"This is the just the first step and there will be many more features, programs and improvements to come," crowed Mike Jones, the CEO of Myspace who is overseeing the repositioning as part of the social network's turnaround strategy.
Myspace says the new design, features and focus are intended to capitalize on its core strength with "Generation Y," also known as Millennials, or the Internet-savvy generation born after the mid-1970s.
The beta version of the new site will begin rolling out today and will be available to all users worldwide by the end of November. New users will have immediate access to the beta site. A mobile version of the new site is also being developed, as are mobile apps designed for the iPhone and Android operating systems.
The tacit shift in focus from community to content is an interesting play for Myspace, which has lost the momentum in social network connectivity to a rapidly ascendant Facebook, and seems to recognize the strength of its relationship to parent and content king News Corp. It also plays off of one of Myspace's core utilities: Its ability to help young users discover content, especially new music.
The beta shows a Myspace that has been completely rebuilt in a way that puts content at center stage, but also gives users more sophisticated controls for personalizing feeds and how they look.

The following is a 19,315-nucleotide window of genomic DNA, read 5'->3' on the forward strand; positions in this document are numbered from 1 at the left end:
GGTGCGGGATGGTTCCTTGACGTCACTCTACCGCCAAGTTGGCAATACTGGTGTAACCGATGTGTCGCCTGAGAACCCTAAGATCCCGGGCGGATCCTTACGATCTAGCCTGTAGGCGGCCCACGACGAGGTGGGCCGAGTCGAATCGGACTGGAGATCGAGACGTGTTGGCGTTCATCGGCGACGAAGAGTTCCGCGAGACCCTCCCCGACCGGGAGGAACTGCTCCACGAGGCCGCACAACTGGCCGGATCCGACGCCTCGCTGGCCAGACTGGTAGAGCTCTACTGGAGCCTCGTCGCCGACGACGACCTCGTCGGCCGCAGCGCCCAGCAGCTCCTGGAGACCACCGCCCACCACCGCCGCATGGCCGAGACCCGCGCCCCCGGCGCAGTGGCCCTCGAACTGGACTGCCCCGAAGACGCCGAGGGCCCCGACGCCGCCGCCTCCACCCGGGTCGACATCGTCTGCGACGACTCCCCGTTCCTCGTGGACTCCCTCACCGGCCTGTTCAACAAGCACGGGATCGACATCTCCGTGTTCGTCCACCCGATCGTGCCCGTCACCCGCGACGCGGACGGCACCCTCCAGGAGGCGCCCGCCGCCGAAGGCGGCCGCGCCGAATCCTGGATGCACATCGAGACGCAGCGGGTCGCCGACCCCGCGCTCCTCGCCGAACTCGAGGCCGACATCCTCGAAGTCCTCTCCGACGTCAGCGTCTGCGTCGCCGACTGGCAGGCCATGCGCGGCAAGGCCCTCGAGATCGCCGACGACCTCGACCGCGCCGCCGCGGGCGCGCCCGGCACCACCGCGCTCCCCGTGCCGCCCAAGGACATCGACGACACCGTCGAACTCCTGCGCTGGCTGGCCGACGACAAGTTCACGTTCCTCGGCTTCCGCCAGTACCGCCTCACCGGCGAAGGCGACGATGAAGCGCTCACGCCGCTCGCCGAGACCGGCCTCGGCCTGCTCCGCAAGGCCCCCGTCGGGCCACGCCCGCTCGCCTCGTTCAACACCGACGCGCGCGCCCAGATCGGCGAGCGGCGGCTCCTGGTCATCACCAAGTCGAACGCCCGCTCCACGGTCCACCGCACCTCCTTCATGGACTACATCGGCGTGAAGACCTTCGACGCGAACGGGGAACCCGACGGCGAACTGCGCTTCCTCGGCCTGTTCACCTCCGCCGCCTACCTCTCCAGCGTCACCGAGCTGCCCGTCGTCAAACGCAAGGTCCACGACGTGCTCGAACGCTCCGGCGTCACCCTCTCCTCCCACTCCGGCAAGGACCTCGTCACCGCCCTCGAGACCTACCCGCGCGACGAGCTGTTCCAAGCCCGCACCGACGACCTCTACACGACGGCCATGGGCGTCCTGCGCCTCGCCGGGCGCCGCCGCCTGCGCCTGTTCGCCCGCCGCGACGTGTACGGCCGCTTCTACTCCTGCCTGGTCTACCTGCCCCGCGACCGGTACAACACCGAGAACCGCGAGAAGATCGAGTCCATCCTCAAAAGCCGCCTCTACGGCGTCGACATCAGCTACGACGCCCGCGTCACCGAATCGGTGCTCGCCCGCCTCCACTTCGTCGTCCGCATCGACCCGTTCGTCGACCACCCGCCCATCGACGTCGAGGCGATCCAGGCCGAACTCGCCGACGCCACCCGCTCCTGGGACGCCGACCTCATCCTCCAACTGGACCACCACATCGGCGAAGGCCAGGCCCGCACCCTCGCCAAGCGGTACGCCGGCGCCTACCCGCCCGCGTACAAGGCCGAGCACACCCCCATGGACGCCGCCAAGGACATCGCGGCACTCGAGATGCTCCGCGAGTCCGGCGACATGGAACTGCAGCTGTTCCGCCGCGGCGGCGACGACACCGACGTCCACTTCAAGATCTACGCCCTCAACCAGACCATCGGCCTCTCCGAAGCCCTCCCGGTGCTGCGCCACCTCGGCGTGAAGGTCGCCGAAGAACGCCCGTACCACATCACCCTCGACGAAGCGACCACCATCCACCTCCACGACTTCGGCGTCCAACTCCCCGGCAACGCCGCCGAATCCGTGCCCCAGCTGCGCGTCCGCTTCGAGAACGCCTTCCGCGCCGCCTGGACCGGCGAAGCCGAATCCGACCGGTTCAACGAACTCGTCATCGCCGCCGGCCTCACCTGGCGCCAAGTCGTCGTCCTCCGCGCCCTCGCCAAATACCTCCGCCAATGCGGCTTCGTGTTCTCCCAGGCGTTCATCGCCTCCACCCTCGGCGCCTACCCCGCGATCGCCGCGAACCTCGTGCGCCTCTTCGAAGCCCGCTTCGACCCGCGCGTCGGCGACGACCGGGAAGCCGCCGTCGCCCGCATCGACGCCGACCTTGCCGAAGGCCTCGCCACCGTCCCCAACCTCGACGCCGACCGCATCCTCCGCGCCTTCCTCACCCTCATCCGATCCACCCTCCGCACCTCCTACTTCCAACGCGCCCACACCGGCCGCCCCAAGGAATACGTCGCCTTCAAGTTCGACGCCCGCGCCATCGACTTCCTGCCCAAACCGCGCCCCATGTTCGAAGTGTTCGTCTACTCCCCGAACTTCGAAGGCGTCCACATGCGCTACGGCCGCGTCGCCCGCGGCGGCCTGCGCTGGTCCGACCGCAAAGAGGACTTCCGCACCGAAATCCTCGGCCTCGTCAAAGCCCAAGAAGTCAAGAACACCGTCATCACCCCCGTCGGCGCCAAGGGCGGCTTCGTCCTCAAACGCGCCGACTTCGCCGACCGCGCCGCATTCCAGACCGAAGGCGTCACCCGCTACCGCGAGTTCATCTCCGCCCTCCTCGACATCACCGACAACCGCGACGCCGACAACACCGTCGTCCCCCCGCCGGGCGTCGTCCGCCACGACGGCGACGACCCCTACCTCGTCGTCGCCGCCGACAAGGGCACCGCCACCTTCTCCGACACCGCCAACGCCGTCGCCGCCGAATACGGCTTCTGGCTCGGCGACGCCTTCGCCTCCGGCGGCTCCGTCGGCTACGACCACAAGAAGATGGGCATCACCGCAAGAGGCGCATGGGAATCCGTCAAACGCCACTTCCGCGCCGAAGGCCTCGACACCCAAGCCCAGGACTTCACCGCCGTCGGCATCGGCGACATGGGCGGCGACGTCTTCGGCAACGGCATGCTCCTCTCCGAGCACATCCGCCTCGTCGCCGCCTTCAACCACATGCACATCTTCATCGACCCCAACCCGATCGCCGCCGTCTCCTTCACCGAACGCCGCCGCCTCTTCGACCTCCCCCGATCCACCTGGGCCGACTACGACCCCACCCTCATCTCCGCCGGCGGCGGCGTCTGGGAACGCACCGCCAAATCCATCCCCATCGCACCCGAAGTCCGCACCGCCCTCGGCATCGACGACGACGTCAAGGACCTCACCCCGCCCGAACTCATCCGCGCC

The redesigned welcome page showcases fresh content as it "bubbles up" across the beta site in real time. Whenever users log on the home page instantly populates with content based on the user's personal interests based on their profiles and behavior.
Registered users can also toggle between three different views of the home page, each
specifically designed to display their stream in the way that resonates most, including: List view: Traditional view
Grid view: A magazine-like format
Play view: A video format that allows users to watch, forward and resize their updates to full screen.
The new design emphasizes a wide variety of content hubs, feeds and features, many of which seem to be ideal opportunities for advertising and sponsorship adjacencies, but the Myspace team made no reference to their advertising marketplace strategy in the announcement, even though it is deemed a key, and as yet still underdeveloped opportunity to monetize the mass user base that social networks like Myspace generate.